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Maximum PCMaximum PC

Maximum PC Spring 2018

Maximum PC is the magazine that every computer geek, PC gamer, or content creator should read every month. Get Maximum PC digital magazine subscription today for punishing product reviews, thorough how-to articles, and the illuminating technical news and information that PC power users crave. Maximum PC covers every single topic that requires a lightning-fast PC, from video editing and music creation to PC gaming; we write about it all with unbounded enthusiasm for our collective hobby.

País:
United States
Idioma:
English
Editor:
Future Publishing Limited US
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13 Números

EN ESTE NÚMERO

access_time2 min.
electricity is the new blood

THIS YEAR, I attended my seventeenth CES. That’s many trips to Las Vegas— every year since 2001—to gawk at the latest trends in technology. Each time, there’s something new, and CES continues to evolve. When the show first started, it was mainly about computers, but these days it encompasses any kind of tech that touches people’s lives. This includes cars, medical devices, home automation, TVs, cell phones, and, of course, computers—lots of computers. But then something astonishing happened during the show: On day two of CES, the Las Vegas convention center lost power for nearly two hours. The show floor literally blacked out while I was traversing the endless aisles of booths. After a brief cheer by attendees, everyone then pondered what to do next. There wasn’t anything anyone could do.…

access_time3 min.
the meltdown and spectre legacy

Just after the holidays, Google’s security people, the Project Zero Group, along with a handful of other security research groups, let slip that they had found a potentially nasty security hole in just about every modern processor. News spread quickly, and such was the potential scale of the flaw that the mainstream press took up the story, and did the socially responsible thing of frightening everybody by telling them that their sensitive data was at risk. The breaches quickly earned themselves names—Meltdown and Spectre—and logos. Both exploit loopholes in a chip’s speculative execution procedure, a performance boosting system where the processor makes an educated prediction about imminent procedures, and puts any unused cycles to work on them. To make this efficient, speculative execution functions can be granted a full backstage pass;…

access_time1 min.
second generation ryzen this spring

AMD’S RYZEN gave the processor market a jolt, it gave Intel something to think about, and accelerated roadmaps everywhere. And it has no plans to ease off just yet. This April, we should see the second generation Ryzen, the 2000-series or Zen+, code named Pinnacle Ridge. The die shrink from a 14nm process to a 12nm node generally means faster clock speeds, and rumor has it we can expect around 200MHz across the board. AMD also reckons on a 10 percent performance bump from the shrink alone. Internal changes include Precision Boost 2 and Extended Frequency Range. The headline is that boost will now kick in on all cores. Previously, if a game hit multiple cores, however lightly, it jinxed the boost. This stops that. The new chips will use the…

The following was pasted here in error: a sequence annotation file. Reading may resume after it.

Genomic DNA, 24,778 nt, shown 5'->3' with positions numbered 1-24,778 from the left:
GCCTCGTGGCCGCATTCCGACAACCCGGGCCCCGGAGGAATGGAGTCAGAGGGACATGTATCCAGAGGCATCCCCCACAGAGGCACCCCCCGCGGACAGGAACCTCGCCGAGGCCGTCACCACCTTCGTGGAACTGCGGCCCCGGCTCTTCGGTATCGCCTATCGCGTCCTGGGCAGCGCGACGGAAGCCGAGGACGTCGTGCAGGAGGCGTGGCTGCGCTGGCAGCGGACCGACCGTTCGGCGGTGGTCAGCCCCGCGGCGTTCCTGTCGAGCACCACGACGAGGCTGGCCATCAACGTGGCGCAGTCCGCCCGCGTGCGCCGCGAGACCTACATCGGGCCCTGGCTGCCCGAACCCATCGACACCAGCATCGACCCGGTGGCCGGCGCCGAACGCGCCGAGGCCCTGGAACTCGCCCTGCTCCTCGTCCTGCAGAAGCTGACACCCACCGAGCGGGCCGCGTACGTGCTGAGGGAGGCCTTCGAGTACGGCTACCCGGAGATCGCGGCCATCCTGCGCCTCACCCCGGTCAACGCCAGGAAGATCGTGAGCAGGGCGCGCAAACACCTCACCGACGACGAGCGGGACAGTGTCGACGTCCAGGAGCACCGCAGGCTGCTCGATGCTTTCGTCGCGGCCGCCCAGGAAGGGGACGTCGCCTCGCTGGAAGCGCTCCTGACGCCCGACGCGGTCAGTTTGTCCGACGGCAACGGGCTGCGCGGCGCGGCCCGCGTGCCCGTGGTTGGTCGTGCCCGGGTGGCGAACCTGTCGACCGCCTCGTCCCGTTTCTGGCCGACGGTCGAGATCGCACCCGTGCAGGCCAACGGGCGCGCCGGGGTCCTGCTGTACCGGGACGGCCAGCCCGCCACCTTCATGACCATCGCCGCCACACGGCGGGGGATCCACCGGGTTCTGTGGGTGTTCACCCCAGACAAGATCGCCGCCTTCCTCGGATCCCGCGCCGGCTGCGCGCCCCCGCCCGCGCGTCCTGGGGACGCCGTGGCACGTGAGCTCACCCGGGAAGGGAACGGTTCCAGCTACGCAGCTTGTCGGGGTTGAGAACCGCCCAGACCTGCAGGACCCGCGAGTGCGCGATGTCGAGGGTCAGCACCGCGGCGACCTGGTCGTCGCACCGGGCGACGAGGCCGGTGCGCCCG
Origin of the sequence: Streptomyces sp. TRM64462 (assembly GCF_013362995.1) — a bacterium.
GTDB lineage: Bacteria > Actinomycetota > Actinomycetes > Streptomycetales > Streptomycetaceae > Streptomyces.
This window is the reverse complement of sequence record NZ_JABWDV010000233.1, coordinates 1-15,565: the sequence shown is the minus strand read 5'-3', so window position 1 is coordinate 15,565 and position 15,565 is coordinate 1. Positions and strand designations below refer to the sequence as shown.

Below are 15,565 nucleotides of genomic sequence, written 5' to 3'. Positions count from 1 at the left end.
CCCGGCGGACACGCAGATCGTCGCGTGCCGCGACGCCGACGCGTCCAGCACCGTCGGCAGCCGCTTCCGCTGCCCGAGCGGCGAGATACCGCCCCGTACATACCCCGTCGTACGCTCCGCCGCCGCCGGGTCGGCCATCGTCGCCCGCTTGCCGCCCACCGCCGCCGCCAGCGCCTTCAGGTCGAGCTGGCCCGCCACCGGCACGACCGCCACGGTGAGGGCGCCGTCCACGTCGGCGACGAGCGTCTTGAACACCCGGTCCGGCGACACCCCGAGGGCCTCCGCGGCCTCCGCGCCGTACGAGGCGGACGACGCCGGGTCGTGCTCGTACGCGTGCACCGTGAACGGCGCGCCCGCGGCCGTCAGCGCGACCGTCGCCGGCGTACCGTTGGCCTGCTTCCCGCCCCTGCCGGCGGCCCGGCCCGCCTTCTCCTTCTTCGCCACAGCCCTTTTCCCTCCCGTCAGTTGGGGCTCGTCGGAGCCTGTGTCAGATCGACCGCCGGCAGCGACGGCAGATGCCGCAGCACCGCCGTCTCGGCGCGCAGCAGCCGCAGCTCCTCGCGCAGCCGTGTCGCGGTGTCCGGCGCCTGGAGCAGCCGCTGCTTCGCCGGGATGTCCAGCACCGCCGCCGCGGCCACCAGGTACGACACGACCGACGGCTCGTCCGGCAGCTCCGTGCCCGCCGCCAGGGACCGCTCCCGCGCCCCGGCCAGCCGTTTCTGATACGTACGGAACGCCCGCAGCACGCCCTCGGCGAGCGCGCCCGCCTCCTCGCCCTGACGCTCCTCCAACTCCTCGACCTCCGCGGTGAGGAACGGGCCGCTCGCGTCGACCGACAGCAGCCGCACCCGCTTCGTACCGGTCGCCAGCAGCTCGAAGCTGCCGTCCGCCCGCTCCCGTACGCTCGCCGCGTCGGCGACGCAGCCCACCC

access_time1 min.
new mobo player in town

BEST KNOWN as a supplier of cases, power supplies, cooling kits, and such, NZXT has made the jump to motherboards, with the release of its N7 Z370. And a good-looking thing it is, too. The all-metal shroud comes in black or white, and gives it a cool, sleek look. The chipset and VRM heatsink covers can be had in blue, red, or purple for $15 more. The workings are based around a Z370 chipset and an LGA 1151 socket. It has an integrated RGB lighting controller, and is studded with headers to connect your own light show. It’s not massively cheap, though; it started out at $299, but dropped to $249 after reviews praised its looks but thought it too expensive. It’s an impressive first offering—we hope to see more…

access_time1 min.
cryptocurrency hack costs $534m

COINCHECK, Japan’s largest cryptocurrency exchange, has lost over half a billion dollars in the 8.5 hours it took to detect a security breach. The theft was of 523 million NEM coins—these were launched in 2015, and are currently the tenth largest cryptocurrency. Coincheck has promised to reimburse the 260,000 affected customers a total of $423m, about 90 percent of the loss. The exchange has received an order from the Japanese Financial Services Agency to review and strengthen its security. More official sanctions may follow. Thefts were all from hot wallets, Internet-connected ones. Coincheck stated that the huge majority of it assets were stored offline. What is surprising is that this hack hasn’t dented cryptocurrency markets, despite being the largest theft ever reported. The market remains stubbornly optimistic; 24 hours after the…

access_time1 min.
tech triumphs and tragedies

TRIUMPHS NETFLIX REACHES 117.6M The streaming service is now worth over $100 billion, despite taking a $39m hit with Spacey. 8K SCREENS THIS YEAR The big TV manufacturers are all ready to launch 8K screens, though you may have to wait a while for content—years, in fact. MUSK FLAMETHROWERS Elon Musk’s Boring Company is advertising $500 flamethrowers for sale—he has $5 million in pre-orders so far. TRAGEDIES BALLISTIC MISSILE AHOY The Hawaiian Emergency Management Agency sent out worrying missile alert after a user pressed the wrong button. AI REACHES PORN An AI system that puts faces on “actors” has had its servers shut down. CHINA CUTS POWER The two largest crypto-mining companies have opened abroad as government restrictions on power consumption start to bite.…

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